Duarte S., Bärlocher F., Cássio F. & Pascoal C. (2014) Current status of DNA barcoding of aquatic hyphomycetes. – Sydowia 66 (2): 191–202.
DNA barcoding is a rapid diagnostic approach in which short DNA sequences (ca. 600 bp) – the DNA barcodes – are used for species identification. Ideally, barcodes are sufficiently variable to distinguish closely related species and are flanked by conserved regions to allow the use of group-specific primers. Fungi play pivotal roles in ecosystems and the adoption of culture-independent methods based on nucleic acids extracted directly from environmental samples has become increasingly important to examine their diversity. Aquatic hyphomycetes are a polyphyletic group of fungi that play a key role in organic matter processing in freshwaters. The internal transcribed spacer (ITS) region from rDNA was designated as the most suitable barcode for fungal identification. In the current study, we accessed all ITS sequences belonging to aquatic hyphomycete species present in GenBank in the International Nucleotide Sequence Database Collaboration (INSDC) (http://www.ncbi.nlm.nih.gov/genbank/). Today, ca. 26 % of all described species have been connected to an ITS barcode. The growth of DNA datasets allows more accurate assessments of biodiversity, and provides greater insights into fungal ecology.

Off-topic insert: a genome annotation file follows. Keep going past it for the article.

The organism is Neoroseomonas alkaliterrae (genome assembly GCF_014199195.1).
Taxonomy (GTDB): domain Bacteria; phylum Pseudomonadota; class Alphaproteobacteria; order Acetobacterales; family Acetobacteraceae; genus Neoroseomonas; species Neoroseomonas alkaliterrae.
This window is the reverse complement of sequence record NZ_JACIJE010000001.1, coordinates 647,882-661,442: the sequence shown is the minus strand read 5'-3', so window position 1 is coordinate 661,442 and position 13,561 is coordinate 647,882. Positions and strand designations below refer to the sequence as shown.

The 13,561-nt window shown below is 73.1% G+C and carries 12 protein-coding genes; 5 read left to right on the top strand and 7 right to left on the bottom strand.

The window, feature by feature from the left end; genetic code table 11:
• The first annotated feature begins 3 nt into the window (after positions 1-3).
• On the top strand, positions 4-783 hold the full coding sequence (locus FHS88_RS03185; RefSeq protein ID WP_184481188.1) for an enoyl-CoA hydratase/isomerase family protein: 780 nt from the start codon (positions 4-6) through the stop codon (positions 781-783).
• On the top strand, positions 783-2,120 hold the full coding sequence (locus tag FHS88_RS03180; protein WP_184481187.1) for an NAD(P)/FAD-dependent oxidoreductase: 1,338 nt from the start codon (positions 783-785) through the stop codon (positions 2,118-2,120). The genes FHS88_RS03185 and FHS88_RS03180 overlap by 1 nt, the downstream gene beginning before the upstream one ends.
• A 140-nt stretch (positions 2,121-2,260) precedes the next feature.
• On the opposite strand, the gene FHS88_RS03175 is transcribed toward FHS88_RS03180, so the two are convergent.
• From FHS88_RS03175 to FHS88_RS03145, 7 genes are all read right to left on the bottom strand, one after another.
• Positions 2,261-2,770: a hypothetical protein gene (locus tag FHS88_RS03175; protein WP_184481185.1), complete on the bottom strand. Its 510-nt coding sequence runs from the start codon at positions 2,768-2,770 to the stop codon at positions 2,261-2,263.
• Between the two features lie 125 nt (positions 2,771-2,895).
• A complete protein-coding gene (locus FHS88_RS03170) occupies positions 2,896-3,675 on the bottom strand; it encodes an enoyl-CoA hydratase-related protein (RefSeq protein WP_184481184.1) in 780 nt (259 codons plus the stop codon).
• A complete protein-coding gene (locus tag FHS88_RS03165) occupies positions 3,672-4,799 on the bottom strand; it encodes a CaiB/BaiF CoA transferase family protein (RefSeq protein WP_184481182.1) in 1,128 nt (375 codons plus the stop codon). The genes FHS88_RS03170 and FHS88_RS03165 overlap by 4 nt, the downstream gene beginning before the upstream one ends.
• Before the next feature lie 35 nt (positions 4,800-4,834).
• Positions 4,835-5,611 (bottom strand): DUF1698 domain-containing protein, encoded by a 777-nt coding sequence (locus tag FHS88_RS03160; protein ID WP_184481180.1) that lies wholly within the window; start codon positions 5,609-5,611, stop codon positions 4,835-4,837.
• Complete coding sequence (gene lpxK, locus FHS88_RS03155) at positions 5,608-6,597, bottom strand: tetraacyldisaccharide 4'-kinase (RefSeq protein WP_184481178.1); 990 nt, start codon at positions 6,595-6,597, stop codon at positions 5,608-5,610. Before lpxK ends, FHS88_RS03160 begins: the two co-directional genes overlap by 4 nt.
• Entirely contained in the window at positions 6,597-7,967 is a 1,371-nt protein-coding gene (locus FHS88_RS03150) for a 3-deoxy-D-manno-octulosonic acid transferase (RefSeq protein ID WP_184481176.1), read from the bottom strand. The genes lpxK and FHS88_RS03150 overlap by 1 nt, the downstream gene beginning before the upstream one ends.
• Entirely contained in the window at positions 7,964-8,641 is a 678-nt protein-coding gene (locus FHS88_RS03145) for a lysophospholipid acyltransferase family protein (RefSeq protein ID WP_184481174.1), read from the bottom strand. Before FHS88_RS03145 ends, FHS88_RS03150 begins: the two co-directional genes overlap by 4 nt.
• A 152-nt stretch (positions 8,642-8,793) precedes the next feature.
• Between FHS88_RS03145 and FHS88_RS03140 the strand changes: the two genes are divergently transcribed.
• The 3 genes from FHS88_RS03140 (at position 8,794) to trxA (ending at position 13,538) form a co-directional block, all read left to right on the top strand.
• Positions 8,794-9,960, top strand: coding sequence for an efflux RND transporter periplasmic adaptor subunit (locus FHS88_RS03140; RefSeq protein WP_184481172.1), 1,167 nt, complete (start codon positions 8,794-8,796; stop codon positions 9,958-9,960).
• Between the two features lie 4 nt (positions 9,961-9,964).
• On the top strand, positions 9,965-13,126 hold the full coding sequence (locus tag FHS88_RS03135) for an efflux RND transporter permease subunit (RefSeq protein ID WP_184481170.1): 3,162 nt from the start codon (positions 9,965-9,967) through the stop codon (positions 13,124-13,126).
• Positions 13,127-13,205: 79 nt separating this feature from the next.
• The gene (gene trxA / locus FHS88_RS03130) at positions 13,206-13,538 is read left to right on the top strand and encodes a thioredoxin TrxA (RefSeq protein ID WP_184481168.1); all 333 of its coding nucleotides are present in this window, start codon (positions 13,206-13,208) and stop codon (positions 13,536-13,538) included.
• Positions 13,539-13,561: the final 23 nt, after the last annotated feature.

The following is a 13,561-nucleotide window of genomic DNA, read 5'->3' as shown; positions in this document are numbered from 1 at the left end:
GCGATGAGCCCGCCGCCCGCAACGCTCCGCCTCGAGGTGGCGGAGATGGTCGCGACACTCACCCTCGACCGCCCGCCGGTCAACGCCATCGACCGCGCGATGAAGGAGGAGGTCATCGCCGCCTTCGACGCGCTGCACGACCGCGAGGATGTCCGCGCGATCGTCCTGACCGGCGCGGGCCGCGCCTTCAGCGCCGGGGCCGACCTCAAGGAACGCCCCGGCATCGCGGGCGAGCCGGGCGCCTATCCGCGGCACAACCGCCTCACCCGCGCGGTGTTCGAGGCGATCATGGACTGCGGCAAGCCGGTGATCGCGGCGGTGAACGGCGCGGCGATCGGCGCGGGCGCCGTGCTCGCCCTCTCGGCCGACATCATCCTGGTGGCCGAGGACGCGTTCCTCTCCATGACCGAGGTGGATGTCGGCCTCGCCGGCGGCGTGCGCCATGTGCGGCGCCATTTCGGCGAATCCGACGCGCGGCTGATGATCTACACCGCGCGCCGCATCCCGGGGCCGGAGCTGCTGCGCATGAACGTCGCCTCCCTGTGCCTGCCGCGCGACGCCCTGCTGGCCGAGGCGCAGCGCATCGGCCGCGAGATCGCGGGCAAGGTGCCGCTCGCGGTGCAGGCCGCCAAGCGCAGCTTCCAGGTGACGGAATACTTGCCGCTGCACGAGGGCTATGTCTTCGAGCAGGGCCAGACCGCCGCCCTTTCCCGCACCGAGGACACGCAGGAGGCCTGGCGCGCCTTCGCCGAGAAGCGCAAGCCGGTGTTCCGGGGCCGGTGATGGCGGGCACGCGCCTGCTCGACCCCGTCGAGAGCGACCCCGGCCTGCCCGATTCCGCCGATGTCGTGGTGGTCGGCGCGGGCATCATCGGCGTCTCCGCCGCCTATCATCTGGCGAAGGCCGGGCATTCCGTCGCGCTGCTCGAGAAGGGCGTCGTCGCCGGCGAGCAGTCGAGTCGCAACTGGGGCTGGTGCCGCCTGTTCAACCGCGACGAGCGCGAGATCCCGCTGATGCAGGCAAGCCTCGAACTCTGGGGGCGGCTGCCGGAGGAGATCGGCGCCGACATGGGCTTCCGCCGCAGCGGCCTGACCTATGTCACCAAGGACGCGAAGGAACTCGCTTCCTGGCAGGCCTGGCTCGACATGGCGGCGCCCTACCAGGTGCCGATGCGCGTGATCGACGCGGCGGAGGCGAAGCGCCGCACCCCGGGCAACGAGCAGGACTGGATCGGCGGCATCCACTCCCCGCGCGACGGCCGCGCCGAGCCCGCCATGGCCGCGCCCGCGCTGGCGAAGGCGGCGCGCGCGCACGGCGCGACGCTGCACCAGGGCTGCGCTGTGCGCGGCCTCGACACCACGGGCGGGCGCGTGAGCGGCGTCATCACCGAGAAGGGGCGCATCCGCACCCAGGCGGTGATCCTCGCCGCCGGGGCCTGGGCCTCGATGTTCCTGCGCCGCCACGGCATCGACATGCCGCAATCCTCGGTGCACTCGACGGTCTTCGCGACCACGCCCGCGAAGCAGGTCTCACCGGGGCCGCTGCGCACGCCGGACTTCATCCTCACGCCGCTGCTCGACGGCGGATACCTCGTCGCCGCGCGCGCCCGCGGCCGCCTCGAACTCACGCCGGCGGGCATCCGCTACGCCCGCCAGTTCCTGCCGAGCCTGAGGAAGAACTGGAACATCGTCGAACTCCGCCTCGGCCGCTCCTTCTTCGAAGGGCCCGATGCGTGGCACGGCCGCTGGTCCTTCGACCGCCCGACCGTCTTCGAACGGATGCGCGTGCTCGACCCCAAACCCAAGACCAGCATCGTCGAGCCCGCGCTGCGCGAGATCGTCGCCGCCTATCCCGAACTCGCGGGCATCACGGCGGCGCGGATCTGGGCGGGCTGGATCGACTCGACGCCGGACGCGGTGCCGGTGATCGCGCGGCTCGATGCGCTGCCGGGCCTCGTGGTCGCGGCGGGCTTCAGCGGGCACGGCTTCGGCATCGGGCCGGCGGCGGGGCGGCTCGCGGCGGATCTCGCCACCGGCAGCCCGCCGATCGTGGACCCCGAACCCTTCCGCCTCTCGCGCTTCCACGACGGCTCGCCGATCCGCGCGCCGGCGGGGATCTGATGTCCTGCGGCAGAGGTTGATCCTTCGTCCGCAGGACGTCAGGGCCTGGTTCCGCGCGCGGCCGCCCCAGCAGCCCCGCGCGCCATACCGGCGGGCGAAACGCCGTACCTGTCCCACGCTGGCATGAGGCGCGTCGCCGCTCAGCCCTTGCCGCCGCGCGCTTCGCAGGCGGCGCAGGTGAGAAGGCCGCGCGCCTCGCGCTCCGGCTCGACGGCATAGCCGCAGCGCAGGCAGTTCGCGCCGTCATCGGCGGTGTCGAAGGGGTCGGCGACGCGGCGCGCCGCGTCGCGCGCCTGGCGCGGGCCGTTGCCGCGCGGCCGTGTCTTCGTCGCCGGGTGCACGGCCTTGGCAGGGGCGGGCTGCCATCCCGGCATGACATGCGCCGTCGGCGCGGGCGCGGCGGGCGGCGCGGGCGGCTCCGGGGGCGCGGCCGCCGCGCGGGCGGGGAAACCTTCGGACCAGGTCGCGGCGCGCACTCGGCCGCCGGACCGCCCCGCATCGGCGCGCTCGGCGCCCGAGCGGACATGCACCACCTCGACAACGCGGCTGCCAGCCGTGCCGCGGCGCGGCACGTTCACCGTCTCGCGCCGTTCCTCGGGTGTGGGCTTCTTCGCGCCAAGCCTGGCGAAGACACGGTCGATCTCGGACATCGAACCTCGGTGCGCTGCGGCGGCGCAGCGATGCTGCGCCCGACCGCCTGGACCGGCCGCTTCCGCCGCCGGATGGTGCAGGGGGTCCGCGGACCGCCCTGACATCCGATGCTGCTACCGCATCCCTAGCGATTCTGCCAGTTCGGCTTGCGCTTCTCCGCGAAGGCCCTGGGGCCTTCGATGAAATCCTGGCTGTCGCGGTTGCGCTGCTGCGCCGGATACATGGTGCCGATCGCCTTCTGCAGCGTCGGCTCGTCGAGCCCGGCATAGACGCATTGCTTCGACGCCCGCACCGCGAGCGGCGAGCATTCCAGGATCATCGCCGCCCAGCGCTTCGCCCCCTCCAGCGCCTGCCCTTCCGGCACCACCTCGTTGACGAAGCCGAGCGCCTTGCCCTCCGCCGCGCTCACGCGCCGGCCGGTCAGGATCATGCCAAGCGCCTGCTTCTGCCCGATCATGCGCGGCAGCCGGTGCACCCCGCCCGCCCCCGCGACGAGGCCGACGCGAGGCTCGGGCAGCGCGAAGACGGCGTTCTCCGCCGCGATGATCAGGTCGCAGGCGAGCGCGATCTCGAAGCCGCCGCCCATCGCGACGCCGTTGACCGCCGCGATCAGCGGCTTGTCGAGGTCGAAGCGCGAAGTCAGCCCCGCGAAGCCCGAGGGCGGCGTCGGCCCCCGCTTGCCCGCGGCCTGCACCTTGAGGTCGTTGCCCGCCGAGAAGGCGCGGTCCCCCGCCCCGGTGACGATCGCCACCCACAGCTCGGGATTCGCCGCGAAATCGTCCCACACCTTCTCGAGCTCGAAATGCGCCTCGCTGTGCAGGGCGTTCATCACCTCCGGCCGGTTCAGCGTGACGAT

Keywords: Freshwaters, anamorphic fungi, taxonomy, molecular identification.